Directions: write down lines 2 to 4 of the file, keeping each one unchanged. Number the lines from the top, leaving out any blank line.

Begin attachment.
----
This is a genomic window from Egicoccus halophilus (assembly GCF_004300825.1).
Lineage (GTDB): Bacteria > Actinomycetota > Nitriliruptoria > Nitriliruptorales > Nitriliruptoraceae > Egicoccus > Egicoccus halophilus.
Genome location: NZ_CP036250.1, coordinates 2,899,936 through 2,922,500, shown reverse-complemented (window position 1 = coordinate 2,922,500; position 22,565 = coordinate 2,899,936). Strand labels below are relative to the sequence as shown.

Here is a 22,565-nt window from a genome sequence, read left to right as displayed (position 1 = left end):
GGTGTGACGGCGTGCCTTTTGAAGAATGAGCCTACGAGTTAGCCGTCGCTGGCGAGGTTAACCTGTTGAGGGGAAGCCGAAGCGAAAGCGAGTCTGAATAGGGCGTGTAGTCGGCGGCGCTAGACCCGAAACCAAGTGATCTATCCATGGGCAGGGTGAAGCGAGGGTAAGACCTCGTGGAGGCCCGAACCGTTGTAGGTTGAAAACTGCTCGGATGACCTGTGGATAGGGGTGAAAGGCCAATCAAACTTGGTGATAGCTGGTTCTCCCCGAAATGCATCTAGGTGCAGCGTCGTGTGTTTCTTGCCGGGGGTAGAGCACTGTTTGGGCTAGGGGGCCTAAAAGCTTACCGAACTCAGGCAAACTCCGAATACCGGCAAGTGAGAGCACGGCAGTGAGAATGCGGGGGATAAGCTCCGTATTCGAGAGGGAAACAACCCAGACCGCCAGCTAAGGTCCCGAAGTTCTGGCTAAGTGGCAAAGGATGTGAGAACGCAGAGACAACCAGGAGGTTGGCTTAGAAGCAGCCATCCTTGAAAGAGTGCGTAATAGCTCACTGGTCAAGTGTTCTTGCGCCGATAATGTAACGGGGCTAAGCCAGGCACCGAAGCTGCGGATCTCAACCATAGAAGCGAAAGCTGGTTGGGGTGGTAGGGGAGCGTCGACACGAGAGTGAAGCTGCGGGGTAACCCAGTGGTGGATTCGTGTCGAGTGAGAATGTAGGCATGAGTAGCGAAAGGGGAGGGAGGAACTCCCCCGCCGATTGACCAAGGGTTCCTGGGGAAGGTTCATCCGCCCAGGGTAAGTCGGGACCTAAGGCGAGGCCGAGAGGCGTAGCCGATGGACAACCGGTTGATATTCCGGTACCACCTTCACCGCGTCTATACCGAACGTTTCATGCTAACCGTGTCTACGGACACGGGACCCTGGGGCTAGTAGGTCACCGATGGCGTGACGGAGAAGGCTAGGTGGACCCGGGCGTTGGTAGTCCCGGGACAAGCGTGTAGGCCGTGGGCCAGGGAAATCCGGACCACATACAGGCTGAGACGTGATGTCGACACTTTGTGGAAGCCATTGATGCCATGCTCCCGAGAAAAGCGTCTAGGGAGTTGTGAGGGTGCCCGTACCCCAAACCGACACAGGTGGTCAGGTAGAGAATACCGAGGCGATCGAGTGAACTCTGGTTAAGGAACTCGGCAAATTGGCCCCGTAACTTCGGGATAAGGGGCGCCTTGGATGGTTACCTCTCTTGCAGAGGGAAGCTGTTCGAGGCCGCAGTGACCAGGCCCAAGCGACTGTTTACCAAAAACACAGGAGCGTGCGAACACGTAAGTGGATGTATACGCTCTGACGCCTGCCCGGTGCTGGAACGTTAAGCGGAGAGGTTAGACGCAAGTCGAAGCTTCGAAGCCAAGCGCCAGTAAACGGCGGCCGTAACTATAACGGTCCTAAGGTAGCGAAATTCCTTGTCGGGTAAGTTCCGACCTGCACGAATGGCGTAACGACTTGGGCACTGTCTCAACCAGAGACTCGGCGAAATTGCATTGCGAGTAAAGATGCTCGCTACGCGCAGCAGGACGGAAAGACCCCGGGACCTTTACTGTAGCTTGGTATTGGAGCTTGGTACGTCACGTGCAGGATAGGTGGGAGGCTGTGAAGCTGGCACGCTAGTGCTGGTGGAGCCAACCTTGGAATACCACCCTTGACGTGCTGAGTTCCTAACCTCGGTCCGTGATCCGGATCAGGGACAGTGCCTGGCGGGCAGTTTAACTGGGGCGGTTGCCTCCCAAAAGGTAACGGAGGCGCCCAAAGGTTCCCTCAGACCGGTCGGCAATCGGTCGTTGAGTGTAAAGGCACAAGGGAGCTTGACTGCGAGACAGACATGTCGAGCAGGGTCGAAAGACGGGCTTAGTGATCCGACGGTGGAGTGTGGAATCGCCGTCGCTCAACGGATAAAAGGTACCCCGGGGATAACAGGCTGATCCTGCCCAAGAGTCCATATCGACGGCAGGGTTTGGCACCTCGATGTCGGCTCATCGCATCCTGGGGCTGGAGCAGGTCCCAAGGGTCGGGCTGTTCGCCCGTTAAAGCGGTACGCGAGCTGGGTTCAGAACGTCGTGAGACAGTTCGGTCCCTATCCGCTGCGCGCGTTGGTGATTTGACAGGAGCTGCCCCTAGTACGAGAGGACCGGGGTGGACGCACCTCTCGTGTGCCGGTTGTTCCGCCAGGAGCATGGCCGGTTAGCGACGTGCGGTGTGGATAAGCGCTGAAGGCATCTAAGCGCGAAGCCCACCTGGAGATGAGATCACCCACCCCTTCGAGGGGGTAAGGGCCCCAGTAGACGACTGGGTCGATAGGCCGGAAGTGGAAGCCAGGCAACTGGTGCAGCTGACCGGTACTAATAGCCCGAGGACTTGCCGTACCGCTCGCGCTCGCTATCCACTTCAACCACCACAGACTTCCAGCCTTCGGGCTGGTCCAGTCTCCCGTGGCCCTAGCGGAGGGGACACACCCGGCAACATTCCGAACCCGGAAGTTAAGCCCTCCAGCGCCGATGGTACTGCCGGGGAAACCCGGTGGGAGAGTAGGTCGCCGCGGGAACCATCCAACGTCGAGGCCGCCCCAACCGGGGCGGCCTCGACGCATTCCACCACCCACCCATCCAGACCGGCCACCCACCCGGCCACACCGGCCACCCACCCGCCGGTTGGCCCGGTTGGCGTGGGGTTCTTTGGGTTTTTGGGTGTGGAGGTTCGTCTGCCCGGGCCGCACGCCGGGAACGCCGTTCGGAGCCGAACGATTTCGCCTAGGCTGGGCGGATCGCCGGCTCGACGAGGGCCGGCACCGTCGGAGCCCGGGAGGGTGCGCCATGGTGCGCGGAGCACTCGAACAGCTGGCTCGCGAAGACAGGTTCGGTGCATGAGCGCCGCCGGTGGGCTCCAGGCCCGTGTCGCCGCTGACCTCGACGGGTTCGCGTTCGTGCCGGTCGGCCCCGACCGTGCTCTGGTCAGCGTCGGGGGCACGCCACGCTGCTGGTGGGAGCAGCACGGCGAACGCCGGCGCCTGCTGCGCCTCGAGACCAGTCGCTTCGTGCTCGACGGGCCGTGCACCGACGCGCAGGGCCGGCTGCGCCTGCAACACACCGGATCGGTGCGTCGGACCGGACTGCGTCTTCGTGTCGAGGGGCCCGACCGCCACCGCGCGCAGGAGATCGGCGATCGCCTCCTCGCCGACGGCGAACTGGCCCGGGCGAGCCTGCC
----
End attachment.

Lineage (GTDB): Bacteria > Actinomycetota > Nitriliruptoria > Nitriliruptorales > Nitriliruptoraceae > Egicoccus > Egicoccus halophilus.
Genome location: NZ_CP036250.1, coordinates 2,899,936 through 2,922,500, shown reverse-complemented (window position 1 = coordinate 2,922,500; position 22,565 = coordinate 2,899,936). Strand labels below are relative to the sequence as shown.

Here is a 22,565-nt window from a genome sequence, read left to right as displayed (position 1 = left end):